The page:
Monday, March 6, 2017

March 6, 2017--A Quick Run Around the Web

"New CETME-L 5.56mm Rifle"--Military Arms Channel
Testing the CETME L from Hill & Mac Gunworks (HMG)

  • "Why Chia Seeds Need To Be On Your Must Have Prep List"--Underground Medic. They are fairly inexpensive (especially if you buy them in the bulk food area of your local big box grocery store) and provide protein, fiber, and some essential vitamins and minerals. It is best used mixed in with other foods, and the author gives some examples from her experience.
  • Cleanliness is next to Godliness. "Parasites And Foodborne Illness"--The Weekend Prepper. As the author notes, "[d]uring emergency situations, one of the first things to go is proper sanitary conditions. And that increases the risk of contracting a foodborne illness." The rest of the article is a primer on this important topic. 
  • "Lactose Survival – How To Do Dairy All By Yourself"--Survival Life. This is another primer, but on dairy: how to milk and making cheese, yogurt, cottage cheese and butter. When I was a kid, my parents rented a house on a farm. The owners of the farm let us do the morning milking of their dairy cow and keep the milk. We didn't have a butter churn, but would simply put the cream in a jar until we had a jar full, and shake the jar to make the butter. It's not efficient, but it works, and is a great chore for a child.
  • Greg Ellifritz had included this article in his most recent Weekend Knowledge Dump: "Bullet Points – 5 Tips and Tricks for .22LR"--Recoil Magazine. The five are:
(1)  Don't clean the barrel of a .22 rifle too often. According to the author, "[t]he wax, lube, copper and lead foul up the barrel and your rifle will eventually reach a steady point of impact.  If you clean your rifle regularly, your rounds will not consistently impact (i.e. the printing will change somewhat after each cleaning)." 
(2)  Drywall anchors will substitute for snap caps (just be sure to get the right size!). 
(3)  .22 rifles and handguns are picky about ammo--if you are having problems with accuracy or reliability, try a different brand or type of ammunition. 
(4)  "Wind is your enemy." The bullets are too light for any decent accuracy in a cross wind.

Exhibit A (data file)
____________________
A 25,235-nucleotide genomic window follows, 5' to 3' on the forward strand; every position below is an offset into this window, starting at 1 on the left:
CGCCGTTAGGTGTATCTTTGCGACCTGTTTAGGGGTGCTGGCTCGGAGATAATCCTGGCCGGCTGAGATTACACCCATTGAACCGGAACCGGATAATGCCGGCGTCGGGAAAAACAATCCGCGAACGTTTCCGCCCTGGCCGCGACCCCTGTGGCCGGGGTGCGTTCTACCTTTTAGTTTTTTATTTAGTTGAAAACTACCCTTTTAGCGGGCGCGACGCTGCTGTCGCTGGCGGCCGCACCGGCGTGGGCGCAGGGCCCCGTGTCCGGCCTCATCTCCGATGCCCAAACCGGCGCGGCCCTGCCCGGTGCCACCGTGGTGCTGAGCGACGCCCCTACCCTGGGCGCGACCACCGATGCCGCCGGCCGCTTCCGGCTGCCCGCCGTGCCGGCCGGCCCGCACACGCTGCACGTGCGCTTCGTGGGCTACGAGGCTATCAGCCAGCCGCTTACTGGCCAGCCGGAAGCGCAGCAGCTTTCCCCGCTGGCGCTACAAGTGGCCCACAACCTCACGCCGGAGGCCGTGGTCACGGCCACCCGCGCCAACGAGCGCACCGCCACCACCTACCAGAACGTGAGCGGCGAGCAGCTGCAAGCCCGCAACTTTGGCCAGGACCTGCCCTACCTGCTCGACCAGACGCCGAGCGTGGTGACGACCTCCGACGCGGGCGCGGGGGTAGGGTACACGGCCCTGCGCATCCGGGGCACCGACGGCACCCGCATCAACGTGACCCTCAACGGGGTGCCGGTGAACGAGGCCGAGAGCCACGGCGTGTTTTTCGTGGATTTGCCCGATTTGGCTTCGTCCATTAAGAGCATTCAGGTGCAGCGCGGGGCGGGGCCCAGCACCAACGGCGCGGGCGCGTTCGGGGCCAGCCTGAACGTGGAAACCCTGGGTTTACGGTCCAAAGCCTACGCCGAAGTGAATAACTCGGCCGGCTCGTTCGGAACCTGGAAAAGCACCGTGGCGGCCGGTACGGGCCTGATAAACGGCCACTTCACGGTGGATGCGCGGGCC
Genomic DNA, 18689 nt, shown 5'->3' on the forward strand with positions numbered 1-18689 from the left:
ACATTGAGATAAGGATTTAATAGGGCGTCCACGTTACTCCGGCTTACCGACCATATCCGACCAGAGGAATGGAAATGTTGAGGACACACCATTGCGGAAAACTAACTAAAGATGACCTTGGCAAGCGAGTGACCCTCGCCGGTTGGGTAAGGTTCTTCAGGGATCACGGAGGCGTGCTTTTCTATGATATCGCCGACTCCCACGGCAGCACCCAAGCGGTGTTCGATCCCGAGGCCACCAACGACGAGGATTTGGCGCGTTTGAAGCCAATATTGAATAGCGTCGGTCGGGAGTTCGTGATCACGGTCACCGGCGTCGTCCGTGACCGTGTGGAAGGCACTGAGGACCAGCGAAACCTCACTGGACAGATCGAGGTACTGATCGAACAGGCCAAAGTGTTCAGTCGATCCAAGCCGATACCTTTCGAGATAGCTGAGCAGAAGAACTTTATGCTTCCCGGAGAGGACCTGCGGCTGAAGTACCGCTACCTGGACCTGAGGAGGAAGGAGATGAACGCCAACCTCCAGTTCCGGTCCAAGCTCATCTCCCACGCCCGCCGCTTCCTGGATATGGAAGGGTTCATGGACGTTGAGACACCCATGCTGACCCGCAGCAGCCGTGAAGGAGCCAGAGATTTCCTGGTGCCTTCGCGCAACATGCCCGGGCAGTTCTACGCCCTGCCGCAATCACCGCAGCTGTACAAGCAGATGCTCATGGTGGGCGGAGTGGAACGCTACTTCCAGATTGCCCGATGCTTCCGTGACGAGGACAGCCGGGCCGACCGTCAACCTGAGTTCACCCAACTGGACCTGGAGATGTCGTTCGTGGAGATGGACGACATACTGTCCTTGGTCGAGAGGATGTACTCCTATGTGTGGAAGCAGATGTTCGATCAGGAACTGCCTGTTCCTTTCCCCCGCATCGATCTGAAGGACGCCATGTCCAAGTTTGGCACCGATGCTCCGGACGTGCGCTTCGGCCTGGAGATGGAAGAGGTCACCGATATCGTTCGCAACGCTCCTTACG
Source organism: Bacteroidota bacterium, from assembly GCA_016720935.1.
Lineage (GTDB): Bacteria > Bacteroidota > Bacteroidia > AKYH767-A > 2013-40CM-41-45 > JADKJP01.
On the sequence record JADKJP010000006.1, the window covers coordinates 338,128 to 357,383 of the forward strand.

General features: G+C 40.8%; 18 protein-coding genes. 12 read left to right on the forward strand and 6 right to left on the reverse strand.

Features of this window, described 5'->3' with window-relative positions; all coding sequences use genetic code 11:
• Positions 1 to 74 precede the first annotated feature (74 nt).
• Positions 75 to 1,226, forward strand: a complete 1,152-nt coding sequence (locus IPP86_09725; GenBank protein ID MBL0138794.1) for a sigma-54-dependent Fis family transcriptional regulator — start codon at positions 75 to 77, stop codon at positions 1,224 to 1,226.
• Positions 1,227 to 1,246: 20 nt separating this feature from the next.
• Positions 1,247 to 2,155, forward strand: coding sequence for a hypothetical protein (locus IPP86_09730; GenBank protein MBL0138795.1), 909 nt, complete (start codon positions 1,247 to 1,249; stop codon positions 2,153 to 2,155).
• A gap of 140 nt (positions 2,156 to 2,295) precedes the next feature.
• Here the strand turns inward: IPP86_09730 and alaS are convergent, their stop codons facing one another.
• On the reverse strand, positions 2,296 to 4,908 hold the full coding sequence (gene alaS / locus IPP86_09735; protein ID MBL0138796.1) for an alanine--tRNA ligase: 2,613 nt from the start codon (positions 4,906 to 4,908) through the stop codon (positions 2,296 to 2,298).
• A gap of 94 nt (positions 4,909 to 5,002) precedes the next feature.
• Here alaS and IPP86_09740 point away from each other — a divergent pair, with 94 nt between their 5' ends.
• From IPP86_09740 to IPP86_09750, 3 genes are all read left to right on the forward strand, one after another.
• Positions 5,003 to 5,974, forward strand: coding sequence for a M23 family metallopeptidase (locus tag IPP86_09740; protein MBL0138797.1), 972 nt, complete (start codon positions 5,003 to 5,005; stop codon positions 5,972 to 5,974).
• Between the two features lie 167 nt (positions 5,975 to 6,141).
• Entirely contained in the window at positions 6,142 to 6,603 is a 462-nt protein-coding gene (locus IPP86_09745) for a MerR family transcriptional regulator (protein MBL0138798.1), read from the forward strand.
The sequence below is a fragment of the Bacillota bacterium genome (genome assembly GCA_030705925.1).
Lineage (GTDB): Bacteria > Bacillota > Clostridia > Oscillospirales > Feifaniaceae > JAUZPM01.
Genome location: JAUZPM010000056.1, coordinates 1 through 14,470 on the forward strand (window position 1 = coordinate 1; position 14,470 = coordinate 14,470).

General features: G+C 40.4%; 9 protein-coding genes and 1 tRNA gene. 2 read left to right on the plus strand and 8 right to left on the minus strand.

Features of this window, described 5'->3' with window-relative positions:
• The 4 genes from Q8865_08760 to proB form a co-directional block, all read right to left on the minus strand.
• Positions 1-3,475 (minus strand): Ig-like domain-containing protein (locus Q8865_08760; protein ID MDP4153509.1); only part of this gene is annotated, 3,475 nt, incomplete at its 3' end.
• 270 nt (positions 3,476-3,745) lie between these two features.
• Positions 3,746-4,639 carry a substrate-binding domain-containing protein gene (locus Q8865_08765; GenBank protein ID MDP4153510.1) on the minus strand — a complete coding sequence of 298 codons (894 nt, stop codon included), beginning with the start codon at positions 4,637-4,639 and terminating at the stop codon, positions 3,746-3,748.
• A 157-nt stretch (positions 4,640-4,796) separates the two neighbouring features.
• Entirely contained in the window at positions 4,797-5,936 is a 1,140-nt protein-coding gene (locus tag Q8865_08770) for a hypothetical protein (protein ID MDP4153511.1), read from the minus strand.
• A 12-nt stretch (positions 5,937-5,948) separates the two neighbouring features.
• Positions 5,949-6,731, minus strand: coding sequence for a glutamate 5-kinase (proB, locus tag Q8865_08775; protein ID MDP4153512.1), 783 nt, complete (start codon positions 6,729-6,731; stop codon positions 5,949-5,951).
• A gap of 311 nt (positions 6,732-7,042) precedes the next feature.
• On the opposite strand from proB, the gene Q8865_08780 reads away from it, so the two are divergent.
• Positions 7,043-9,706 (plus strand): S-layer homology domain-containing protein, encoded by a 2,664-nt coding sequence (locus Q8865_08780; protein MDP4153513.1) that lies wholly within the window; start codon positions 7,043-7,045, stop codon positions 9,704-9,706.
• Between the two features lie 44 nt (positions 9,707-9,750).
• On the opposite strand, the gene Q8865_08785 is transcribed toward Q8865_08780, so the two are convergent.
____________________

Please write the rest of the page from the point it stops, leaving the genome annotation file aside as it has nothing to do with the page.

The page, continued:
(5)  Use golf balls as targets. They bounce around, requiring you to adjust for different distances, and are great for shooting games.
I've used the "resealable" plastic targets, soda cans and soup cans, even spent shotgun shells and tennis balls for dynamic targets for .22, but never thought about golf balls.
It is a 6 round drill that includes a draw to a low probability target, an emergency reload, and 4 quick shots to an 8” circle. It is shot at 7 yards, from actual carry gear, and the score is time plus penalties. A miss to the 3”x5” target cost an additional 2 seconds, and a miss to the 8” circle cost 1 second. There are rankings associated with the times. Five seconds or less is considered expert, less than 7 is advanced, less than 10 is intermediate, and over 10 is novice.
He cautions that the drill is intended as a test of skills, so you shouldn't be practicing the drill as it reduces its usefulness. He also goes over the Dot Torture drill (downloadable target at the link) and the 5x5 drill (5 rounds in 5 seconds to a 5” target from 5 yards, repeat 5 times--downloadable target here).

Other Stuff:
  • "After decades in America, the newly deported return to a Mexico they barely recognize"--Washington Post. This is supposed to be a sob story about the illegal aliens returning to Mexico, facing poor job prospects, high inflation, and some of them hardly knowing any Spanish. But here is the key item: "More returnees means lower wages for everybody in blue-collar industries such as construction and automobile manufacturing, where competition for jobs is likely to increase, economists say." As Glenn Reynolds points out, how can this be so when the narrative is that, when they come to the United States, they make all of us richer? 
       As everyone knows, America is experiencing an epidemic of identity theft. In the last five years alone, complaints to the Federal Trade Commission from U.S. residents who have had their identity stolen have skyrocketed 60 percent, to 258,427 in 2007—one-third of all consumer fraud complaints that the commission receives. What’s less well understood, however, is how illegal immigration is helping to fuel this rash of crime. Seeking access to jobs, credit, and driver’s licenses, many undocumented aliens are using the personal data of real Americans on forged documents. The immigrants’ identity theft has become so pervasive that the need to combat it is “a disturbing front in the war against illegal immigration,” according to U.S. Immigration and Customs Enforcement.